EPA Sees Wide Risks in Paint Strippers
Methylene chloride, widely used in paint stripping products, poses a health threat to hundreds of thousands of workers, consumers and project bystanders, U.S. authorities have determined.
The findings of the final risk assessment by the U.S. Environmental Protection Agency could move the agency a step closer to regulating the chemical, also known as Dichloromethane (DCM).
"Our review indicates that the use of DCM in paint strippers pose risks to human health, so EPA is beginning an effort to determine options for addressing the concern," Jim Jones, Assistant Administrator for EPA's Office of Chemical Safety and Pollution Prevention.
The agency is planning a public workshop in late fall to discuss "possible voluntary and regulatory actions" on DCM.
DCM was one of three chemicals for which EPA released final risk assessments Thursday (Aug. 28). The agency also recently concluded its assessment of Trichloroethylene (TCE), used as a degreaser and spray-on protective coating.
Public concerns over the safety of DCM-containing strippers have risen in recent years.
The European Union sharply curtailed the use and sales of methylene chloride paint strippers in 2012. The same year, California health regulators issued a Fatality Alert about the products after a tank painter died from vapors at a paint manufacturing plant. The strippers have been linked to a number of other deaths in the United States as well.
In January 2013, EPA announced that it would be evaluating DCM and four other chemicals. The assessments are part of EPA's Toxic Substances Control Act (TSCA) Work Plan, which identifies chemicals for review and assessment of risks to human health and the environment.
What EPA Found
For DCM, EPA's final assessment "indicates health risks to both workers and consumers who use these products, and to bystanders in workplaces and residences where DCM is used."
Paint remover is applied to an aircraft’s landing gear during an inspection aboard USS Enterprise. EPA estimates that more than 230,000 U.S. workers are directly exposed to DCM strippers.
The agency estimates that "more than 230,000 workers nationwide are directly exposed to DCM from DCM-containing paint strippers."
"Paint stripping poses some of the highest exposures among the various uses of DCM," the agency says in a Fact Sheet on DCM.
Other Paint Strippers
EPA is still evaluating risks from the use of N-Methylpyrrolidone (NMP)-containing paint strippers and anticipates issuing that final risk assessment this fall.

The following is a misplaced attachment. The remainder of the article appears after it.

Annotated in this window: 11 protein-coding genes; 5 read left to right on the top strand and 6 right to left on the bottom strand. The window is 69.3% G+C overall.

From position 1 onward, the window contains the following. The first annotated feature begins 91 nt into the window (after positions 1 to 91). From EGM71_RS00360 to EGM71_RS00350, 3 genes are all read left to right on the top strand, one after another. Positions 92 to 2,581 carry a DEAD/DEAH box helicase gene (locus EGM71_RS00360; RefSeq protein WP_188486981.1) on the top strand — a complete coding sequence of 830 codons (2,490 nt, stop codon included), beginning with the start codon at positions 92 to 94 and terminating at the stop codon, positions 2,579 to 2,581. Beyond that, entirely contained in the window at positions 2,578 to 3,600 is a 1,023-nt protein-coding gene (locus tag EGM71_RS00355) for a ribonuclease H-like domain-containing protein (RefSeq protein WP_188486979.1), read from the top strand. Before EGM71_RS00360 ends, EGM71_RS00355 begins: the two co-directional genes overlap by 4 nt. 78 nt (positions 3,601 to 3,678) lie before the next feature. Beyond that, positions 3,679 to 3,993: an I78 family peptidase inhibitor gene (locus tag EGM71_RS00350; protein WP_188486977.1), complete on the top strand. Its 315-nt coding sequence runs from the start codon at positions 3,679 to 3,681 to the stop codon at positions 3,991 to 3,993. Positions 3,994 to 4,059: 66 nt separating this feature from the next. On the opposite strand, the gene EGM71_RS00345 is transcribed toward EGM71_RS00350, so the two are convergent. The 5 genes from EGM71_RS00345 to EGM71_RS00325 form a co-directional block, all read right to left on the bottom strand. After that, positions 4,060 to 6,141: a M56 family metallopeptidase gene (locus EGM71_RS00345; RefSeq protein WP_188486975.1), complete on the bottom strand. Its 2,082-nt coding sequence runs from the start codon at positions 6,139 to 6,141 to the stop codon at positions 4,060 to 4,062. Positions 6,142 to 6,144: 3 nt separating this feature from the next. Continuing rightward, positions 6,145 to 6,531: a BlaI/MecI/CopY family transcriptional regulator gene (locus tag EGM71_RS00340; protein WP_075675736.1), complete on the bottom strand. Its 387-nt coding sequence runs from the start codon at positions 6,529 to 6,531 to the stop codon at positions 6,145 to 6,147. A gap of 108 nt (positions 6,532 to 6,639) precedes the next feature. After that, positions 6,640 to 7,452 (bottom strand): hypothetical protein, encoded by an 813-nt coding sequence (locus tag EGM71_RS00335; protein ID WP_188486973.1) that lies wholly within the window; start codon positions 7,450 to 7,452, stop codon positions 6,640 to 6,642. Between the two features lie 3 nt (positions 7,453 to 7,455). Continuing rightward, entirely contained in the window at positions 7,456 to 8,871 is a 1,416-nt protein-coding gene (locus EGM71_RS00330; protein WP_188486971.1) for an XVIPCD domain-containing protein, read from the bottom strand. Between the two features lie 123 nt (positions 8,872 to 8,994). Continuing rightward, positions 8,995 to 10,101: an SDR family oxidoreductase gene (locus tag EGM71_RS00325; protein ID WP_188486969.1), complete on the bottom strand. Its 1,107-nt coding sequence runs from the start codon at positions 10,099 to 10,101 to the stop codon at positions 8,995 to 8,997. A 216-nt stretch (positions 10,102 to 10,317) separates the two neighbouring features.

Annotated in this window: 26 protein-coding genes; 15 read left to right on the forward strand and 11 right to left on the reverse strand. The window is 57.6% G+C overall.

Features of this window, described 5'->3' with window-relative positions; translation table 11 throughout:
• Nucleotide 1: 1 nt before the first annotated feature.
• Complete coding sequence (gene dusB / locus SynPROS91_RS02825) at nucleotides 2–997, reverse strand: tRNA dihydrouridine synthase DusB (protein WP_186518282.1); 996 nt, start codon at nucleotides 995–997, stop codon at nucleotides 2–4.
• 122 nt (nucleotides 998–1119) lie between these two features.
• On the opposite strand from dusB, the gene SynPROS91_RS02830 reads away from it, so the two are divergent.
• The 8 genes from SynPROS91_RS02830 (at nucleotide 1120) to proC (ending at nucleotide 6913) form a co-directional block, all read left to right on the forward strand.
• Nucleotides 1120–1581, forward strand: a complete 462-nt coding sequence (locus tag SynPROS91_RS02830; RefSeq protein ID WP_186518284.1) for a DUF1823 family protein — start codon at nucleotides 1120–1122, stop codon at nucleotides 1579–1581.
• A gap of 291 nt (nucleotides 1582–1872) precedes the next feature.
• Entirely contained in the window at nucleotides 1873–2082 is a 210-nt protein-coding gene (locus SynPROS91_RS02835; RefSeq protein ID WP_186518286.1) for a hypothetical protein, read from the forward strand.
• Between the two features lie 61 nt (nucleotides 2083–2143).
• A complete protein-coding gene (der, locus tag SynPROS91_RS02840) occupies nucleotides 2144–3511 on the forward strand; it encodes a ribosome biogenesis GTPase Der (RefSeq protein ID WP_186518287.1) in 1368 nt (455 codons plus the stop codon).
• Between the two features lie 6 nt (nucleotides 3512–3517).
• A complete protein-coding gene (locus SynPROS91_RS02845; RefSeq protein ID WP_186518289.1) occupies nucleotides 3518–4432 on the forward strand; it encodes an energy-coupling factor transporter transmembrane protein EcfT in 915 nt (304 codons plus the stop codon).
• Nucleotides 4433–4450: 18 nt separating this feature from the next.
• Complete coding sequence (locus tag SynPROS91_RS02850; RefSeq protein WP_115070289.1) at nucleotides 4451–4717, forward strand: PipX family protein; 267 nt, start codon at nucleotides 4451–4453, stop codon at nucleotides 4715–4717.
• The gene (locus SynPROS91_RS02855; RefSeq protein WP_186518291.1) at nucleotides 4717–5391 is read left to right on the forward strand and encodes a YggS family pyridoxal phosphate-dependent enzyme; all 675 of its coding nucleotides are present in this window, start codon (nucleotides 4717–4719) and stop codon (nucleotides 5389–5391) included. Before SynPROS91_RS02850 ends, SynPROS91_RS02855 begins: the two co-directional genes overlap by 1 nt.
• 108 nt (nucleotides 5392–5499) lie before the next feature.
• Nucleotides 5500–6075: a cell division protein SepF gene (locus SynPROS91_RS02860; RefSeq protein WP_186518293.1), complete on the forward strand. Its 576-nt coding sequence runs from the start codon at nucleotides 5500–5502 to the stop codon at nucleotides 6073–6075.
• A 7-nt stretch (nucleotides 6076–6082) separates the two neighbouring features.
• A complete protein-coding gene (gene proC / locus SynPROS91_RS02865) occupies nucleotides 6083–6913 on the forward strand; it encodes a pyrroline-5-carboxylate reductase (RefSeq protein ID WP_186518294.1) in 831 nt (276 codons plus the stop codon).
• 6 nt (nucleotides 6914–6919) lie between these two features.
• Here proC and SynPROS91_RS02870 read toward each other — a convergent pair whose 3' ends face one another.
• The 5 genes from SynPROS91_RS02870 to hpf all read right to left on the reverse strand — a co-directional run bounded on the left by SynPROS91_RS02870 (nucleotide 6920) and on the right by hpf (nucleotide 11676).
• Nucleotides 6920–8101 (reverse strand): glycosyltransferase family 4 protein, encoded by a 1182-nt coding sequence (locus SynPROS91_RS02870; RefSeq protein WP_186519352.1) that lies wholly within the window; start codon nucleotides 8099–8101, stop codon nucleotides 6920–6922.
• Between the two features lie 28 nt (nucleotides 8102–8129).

Meanwhile, however, EPA's draft risk assessment for NMP identified risks associated with the use of NMP-containing paint strippers. EPA does not expect the final risk assessment to significantly change this conclusion and recommends that users of these products take measures to minimize exposure.
|Michigan State University|
Methylene chloride is not the only stripping chemical of concern. The EPA also sees risks in products using NMP.
The California Department of Public Health offers a safety-focused guide to selecting paint strippers.
Flame Retardants, Degreasers
The other two chemicals in Thursday's announcement fared better in EPA's final analysis.
Risk assessments "did not show concerns" for Antimony Trioxide (ATO), a synergist in halogenated flame retardants, or for 1,3,4,6,7,8-Hexahydro-4,6,6,7,8,8,-hexamethylcyclopenta-[γ]-2-benzopyran (HHCB), a fragrance ingredient in consumer products, the EPA reported
|Shanghai Vangel Chemical Co. Ltd.|
The EPA reported no health concerns for the flame retardant additive Antimony Trioxide (ATO).
On the other hand, the agency's final risk assessment on TCE, released June 25, did raise concerns about certain uses.
The assessment identified health risks to consumers using spray aerosol degreasers and spray fixatives and to workers when TCE is used as a degreaser in small commercial shops and as a stain remover in dry cleaning. The agency also said TCE may harm the environment.
The new risk assessments are based on the "best available information" and were finalized after "careful consideration" of comments from the public and experts during an independent, scientific peer review of the assessments, according to the EPA.
"While EPA continues to support much needed reform of this country's chemicals management legislation, we are also using our current authorities as effectively as we can, which includes conducting risk assessments on chemicals to determine if they are safe for public use," said Jones.